The little boy who came up and grabbed the closest ring was not worried by questions like that as he pulled that ring up and down. He only saw a unique, fascinating object on which to test his own grip and strength. A decade after Melville went to sea as a sailor, Frederick Douglass had put the nautical ring-bolt at the very heart of the most famous speech he ever gave, “What to the Slave is the Fourth of July?” In that 1852 speech, a year after Melville published Moby-Dick, Douglass (who had spoken four times in Albany while Melville was writing Typee in 1845) told his mostly white audience that the Declaration of Independence is “the ring-bolt of the chain of your liberty . . . Cling to it, and to its principles, with the grasp of a storm-tossed mariner to a spar at midnight” (Andrews, The Oxford Frederick Douglass Reader, 112).
I would love to know what Dean Snyder, the creator of the Albany airport sculpture, may have intended. If you had to time to look, you could find its object label over on the wall. Snyder has called the work Lubber, a word that denotes “a person that is out of synch with his environs” (as in a “landlubber” who is uncomfortable, or not able to live, at sea).
Thinking of this sculpture as a nautical object reminded me of the digital poster my student Ben DeAngelis made during the 2014 Spring Semester featuring the stark question posed by Stubb during a furious midnight storm in chapter 121 of Moby-Dick: I wonder, Flask, whether the world is anchored anywhere.
The tension between freedom and servitude in the sculpture also relates to the distinction in chapter 89 between a “loose-fish” (a whale that is free) and a “fast-fish” (one that has been killed or captured). This tension prompts Ishmael to end the chapter with the sentence that inspired the title Emma Rose and I chose for our Moby-Dick catalog: “And what are you, reader, but a Loose-Fish and a Fast-Fish, too?”
Snyder’s sculpture Lubber can also represent the psychological condition of being free (looking for connections), or in servitude (shackled to others), or utterly alone (unable to connect). Much of the visual art my students have created in response to Dickinson’s poetry ranges along this psychological continuum, none more strikingly that Camilla Asplen’s I took my Power in my Hand (2001). Camilla’s image of a self-possessed and well-armed young woman goes perfectly with the opening stanza of Dickinson’s poem (J 540):
I took my Power in my Hand—
And went against the World—
‘Twas not so much as David—had—
But I—was twice as bold—
But Camilla, whose life-size drawing we chose for the front cover of our Dickinson catalog, had also hand-carved the second stanza of the same poem into what remained of the drawing’s white paper ground. Here the heady self-assertion of the opening stanza is undercut by self-doubt and vulnerability.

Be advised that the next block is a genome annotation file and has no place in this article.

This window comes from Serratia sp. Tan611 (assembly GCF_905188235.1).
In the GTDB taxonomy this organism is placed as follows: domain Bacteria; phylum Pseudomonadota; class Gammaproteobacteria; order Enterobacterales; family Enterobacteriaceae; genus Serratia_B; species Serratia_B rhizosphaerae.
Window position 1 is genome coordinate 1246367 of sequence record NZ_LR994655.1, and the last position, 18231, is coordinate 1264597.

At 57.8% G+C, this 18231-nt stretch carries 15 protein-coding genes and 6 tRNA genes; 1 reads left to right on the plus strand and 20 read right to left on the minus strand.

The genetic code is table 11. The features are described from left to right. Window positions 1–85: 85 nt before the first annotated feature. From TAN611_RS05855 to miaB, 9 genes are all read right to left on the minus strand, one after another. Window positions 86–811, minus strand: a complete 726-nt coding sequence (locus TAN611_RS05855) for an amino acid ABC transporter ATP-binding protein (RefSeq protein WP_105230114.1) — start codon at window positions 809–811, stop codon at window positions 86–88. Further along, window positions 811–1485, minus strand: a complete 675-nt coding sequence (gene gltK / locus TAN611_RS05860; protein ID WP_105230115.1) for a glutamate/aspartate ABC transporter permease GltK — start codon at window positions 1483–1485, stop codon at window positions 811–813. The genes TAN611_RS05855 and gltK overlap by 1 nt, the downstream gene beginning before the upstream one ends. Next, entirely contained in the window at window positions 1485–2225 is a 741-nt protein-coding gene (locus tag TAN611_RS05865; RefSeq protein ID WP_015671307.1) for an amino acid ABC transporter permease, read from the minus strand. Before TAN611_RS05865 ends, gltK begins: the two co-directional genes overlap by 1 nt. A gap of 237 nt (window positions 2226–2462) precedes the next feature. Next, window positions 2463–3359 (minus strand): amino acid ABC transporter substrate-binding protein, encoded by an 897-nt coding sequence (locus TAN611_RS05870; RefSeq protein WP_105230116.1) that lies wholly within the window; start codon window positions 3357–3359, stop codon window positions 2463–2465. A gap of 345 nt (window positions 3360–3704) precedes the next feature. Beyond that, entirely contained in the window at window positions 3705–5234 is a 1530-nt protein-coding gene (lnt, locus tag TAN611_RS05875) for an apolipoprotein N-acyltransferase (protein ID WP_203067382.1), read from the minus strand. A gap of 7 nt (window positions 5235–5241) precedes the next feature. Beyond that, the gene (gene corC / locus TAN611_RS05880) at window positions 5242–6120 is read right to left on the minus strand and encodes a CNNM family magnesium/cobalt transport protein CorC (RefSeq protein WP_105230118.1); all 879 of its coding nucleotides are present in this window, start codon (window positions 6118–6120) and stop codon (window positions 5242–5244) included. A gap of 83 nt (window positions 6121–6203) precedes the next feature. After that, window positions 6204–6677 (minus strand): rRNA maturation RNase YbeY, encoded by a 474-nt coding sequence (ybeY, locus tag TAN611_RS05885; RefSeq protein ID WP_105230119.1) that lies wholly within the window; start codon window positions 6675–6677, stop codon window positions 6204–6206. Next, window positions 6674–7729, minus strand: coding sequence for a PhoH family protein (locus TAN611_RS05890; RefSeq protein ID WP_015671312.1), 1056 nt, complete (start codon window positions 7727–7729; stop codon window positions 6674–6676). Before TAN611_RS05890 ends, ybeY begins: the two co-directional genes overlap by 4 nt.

I aimed my Pebble—but Myself
Was all the one that fell—
Was it Goliath—was too large—
Or was myself—too small?
The drawing we chose for the back cover of our Dickinson catalog, Brian Morris’s I cannot see my soul but know ‘tis there (2005, J 1262), takes the opposite approach. Here the powerful female figure is absent from the words and colors of the drawing, but present in the shape of the untouched spaces of the unlettered white ground. In conceiving and executing this work, like Claire in creating her Whiteness book, Brian had to “let the white paper play the leading part.”
I had been writing out the above thoughts at 30,000 feet above the globe. Our plane from Philadelphia is now landing at 5:07. The fellow in the window seat to my left leaned back so I could take a photo of the curve of the Ohio River just before we hit the runway.
Note 1 to the Reader. For readers who would like to read this book-length blog from the first entry to the last rather than from the last entry back to the first, I have created an electronic table of contents in chronological order that you can access on the navigation bar at the top of the page. (Thanks, Ed Trujillo, for your help in creating this.)
Note 2 to the Reader: This title of this entry, “A Second Voyage Ended,” comes from the passage in the “Wheelbarrow” chapter of Moby-Dick in which Ishmael declares that “one most long voyage ended, only begins a second, and a second ended, only begins a third.” My third will be starting soon at https://mobydickinCincinnatiin2016.wordpress.com/
Quick note in February 2016. This blog “Dickinson and Moby-Dick in 2015″ has now been incorporated into the Dickinson Electronic Archives (see “The DEA Blog” at http://www.emily.org/). Although the subsequent blog “Moby-Dick in Cincinnati in 2016″ relates primarily to artwork inspired by Melville’s novel, fans of Dickinson will be interested in its entry “Thanksgiving for Emily” at https://mobydickincincinnatiin2016.wordpress.com/2015/12/04/thanksgiving-for-emily/.